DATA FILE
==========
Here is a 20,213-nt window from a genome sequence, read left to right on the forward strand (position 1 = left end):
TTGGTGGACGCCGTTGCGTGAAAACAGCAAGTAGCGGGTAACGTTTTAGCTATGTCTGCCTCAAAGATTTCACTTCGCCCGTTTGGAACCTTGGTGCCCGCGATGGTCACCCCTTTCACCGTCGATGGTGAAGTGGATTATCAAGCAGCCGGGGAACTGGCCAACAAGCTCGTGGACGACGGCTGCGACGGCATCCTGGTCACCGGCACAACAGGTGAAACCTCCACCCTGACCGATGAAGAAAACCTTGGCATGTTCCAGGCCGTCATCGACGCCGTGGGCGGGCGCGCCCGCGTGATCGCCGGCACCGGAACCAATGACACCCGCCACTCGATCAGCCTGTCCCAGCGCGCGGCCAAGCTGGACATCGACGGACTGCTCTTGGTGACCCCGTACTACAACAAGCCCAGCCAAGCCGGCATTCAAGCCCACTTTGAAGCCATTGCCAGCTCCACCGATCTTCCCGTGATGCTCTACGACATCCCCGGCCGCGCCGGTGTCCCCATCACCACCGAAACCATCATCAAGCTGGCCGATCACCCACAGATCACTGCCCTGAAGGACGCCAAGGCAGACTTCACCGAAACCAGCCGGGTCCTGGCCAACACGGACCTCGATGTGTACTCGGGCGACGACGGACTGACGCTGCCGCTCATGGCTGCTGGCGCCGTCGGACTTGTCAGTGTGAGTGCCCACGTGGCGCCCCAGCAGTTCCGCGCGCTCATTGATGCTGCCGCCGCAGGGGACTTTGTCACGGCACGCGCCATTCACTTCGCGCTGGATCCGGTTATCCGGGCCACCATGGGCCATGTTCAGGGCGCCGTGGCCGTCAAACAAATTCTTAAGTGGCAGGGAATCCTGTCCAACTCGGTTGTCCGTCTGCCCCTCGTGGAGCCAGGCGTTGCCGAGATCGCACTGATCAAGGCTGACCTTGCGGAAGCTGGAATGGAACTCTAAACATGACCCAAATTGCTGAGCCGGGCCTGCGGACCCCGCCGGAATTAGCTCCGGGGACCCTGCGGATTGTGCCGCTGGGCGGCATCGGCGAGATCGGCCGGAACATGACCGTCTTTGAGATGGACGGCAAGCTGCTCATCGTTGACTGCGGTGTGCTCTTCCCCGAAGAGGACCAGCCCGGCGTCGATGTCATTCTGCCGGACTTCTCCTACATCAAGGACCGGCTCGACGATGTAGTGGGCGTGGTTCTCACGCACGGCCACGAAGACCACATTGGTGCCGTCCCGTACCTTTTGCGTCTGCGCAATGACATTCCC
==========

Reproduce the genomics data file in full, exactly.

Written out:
Here is a 20,213-nt window from a genome sequence, read left to right on the forward strand (position 1 = left end):
TTGGTGGACGCCGTTGCGTGAAAACAGCAAGTAGCGGGTAACGTTTTAGCTATGTCTGCCTCAAAGATTTCACTTCGCCCGTTTGGAACCTTGGTGCCCGCGATGGTCACCCCTTTCACCGTCGATGGTGAAGTGGATTATCAAGCAGCCGGGGAACTGGCCAACAAGCTCGTGGACGACGGCTGCGACGGCATCCTGGTCACCGGCACAACAGGTGAAACCTCCACCCTGACCGATGAAGAAAACCTTGGCATGTTCCAGGCCGTCATCGACGCCGTGGGCGGGCGCGCCCGCGTGATCGCCGGCACCGGAACCAATGACACCCGCCACTCGATCAGCCTGTCCCAGCGCGCGGCCAAGCTGGACATCGACGGACTGCTCTTGGTGACCCCGTACTACAACAAGCCCAGCCAAGCCGGCATTCAAGCCCACTTTGAAGCCATTGCCAGCTCCACCGATCTTCCCGTGATGCTCTACGACATCCCCGGCCGCGCCGGTGTCCCCATCACCACCGAAACCATCATCAAGCTGGCCGATCACCCACAGATCACTGCCCTGAAGGACGCCAAGGCAGACTTCACCGAAACCAGCCGGGTCCTGGCCAACACGGACCTCGATGTGTACTCGGGCGACGACGGACTGACGCTGCCGCTCATGGCTGCTGGCGCCGTCGGACTTGTCAGTGTGAGTGCCCACGTGGCGCCCCAGCAGTTCCGCGCGCTCATTGATGCTGCCGCCGCAGGGGACTTTGTCACGGCACGCGCCATTCACTTCGCGCTGGATCCGGTTATCCGGGCCACCATGGGCCATGTTCAGGGCGCCGTGGCCGTCAAACAAATTCTTAAGTGGCAGGGAATCCTGTCCAACTCGGTTGTCCGTCTGCCCCTCGTGGAGCCAGGCGTTGCCGAGATCGCACTGATCAAGGCTGACCTTGCGGAAGCTGGAATGGAACTCTAAACATGACCCAAATTGCTGAGCCGGGCCTGCGGACCCCGCCGGAATTAGCTCCGGGGACCCTGCGGATTGTGCCGCTGGGCGGCATCGGCGAGATCGGCCGGAACATGACCGTCTTTGAGATGGACGGCAAGCTGCTCATCGTTGACTGCGGTGTGCTCTTCCCCGAAGAGGACCAGCCCGGCGTCGATGTCATTCTGCCGGACTTCTCCTACATCAAGGACCGGCTCGACGATGTAGTGGGCGTGGTTCTCACGCACGGCCACGAAGACCACATTGGTGCCGTCCCGTACCTTTTGCGTCTGCGCAATGACATTCCC